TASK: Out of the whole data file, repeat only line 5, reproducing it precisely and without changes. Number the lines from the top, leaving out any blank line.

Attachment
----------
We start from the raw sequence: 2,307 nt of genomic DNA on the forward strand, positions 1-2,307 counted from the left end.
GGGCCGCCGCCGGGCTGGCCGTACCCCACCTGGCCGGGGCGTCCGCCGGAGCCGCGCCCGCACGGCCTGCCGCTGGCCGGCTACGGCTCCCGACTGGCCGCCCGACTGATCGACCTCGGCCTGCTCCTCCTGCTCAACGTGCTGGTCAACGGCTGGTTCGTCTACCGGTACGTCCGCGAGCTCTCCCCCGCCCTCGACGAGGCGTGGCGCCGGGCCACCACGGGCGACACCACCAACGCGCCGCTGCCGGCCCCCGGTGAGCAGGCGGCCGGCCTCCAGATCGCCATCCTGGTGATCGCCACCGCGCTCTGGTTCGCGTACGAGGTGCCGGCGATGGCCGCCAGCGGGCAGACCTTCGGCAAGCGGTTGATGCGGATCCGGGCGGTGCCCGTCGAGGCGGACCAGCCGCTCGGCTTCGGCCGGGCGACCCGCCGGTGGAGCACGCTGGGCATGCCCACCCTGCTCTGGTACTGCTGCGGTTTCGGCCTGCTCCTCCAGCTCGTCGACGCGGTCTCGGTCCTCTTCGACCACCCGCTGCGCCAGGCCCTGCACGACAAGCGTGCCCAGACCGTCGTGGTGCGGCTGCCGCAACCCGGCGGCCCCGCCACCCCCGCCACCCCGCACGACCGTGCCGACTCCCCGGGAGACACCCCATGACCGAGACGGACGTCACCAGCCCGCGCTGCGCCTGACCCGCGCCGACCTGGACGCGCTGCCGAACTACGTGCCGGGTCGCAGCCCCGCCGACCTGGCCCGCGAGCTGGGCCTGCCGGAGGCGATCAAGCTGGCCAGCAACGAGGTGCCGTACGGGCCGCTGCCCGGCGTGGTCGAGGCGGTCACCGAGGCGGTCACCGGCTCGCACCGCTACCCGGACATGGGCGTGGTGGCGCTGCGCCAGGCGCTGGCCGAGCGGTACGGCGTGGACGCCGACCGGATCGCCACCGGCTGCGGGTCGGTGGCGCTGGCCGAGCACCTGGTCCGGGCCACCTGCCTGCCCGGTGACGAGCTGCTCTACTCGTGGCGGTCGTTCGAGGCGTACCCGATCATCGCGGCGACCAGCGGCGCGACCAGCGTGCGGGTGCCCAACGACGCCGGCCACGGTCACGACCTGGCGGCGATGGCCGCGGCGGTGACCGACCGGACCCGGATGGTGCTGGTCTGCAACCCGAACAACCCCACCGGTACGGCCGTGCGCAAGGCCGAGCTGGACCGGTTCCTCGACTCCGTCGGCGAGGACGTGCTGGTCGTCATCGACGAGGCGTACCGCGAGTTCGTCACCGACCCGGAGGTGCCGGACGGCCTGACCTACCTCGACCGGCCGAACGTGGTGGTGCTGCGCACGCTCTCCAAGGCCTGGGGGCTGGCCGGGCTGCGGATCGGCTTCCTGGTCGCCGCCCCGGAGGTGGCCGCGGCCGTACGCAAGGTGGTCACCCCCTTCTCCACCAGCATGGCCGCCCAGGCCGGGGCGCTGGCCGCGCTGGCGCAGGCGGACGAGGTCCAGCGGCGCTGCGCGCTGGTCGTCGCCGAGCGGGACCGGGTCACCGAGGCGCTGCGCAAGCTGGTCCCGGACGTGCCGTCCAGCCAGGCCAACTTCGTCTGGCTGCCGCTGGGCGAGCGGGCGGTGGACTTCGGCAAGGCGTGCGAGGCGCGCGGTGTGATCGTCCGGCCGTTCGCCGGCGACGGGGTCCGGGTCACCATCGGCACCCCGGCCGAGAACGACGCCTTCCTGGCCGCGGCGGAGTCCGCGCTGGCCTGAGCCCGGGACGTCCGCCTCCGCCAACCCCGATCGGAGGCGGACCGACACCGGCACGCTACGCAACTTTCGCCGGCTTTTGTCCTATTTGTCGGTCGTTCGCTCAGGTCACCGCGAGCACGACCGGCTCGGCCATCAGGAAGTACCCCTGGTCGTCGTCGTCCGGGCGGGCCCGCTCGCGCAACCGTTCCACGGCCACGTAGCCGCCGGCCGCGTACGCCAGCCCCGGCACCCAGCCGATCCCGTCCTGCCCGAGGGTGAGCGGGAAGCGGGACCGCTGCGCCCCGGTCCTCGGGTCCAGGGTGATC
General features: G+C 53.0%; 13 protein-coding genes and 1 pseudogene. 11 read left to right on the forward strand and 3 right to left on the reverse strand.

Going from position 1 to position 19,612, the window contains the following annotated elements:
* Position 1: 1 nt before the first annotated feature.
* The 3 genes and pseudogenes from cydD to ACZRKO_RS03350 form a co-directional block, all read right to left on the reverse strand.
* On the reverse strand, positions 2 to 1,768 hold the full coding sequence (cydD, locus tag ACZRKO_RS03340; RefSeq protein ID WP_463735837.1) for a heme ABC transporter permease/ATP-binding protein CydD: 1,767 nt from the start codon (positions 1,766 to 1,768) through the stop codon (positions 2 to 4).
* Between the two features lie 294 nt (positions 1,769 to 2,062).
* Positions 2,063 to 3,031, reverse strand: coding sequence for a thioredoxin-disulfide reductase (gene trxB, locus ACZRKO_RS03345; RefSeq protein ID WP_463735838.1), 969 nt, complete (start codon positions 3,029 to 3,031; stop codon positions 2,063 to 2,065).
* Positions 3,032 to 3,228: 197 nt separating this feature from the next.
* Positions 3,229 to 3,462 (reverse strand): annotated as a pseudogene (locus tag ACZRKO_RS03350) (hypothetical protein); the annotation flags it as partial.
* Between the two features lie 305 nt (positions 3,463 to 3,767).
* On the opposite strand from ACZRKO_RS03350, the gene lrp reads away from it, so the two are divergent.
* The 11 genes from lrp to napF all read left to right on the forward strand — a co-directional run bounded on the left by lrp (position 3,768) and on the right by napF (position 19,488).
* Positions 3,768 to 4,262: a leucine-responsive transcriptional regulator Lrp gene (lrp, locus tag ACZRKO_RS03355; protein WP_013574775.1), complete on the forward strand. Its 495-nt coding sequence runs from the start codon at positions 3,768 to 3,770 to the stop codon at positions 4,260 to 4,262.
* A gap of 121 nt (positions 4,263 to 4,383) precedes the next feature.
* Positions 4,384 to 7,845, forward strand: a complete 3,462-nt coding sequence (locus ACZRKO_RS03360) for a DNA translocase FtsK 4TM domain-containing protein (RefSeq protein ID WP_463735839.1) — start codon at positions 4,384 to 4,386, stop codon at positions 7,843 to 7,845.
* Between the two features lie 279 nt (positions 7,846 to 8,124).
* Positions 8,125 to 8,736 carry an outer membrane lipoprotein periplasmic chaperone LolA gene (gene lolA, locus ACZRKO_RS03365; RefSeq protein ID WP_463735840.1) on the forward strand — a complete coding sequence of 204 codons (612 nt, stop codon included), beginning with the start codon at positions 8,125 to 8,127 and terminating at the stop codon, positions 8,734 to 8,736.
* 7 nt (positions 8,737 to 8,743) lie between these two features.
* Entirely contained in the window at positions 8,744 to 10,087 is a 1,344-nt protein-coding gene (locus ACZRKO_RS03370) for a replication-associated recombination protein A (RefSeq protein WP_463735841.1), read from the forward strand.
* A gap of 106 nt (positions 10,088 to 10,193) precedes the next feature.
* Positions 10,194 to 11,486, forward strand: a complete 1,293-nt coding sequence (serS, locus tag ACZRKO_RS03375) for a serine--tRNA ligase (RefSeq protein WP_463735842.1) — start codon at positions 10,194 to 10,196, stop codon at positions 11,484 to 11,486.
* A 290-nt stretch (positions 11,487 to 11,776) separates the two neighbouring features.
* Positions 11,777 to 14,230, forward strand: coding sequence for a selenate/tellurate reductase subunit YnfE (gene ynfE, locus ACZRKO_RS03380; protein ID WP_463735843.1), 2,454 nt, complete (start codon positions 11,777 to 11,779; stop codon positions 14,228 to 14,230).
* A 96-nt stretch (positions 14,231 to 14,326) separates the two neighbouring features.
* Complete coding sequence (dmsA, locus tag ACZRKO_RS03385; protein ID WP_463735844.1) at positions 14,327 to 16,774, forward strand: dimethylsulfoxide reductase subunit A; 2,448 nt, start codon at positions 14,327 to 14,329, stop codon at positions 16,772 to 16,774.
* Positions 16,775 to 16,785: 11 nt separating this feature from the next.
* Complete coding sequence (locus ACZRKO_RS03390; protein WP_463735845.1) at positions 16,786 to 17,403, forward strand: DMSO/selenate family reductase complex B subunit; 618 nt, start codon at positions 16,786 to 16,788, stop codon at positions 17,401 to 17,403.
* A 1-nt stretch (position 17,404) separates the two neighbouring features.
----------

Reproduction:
* Position 1: 1 nt before the first annotated feature.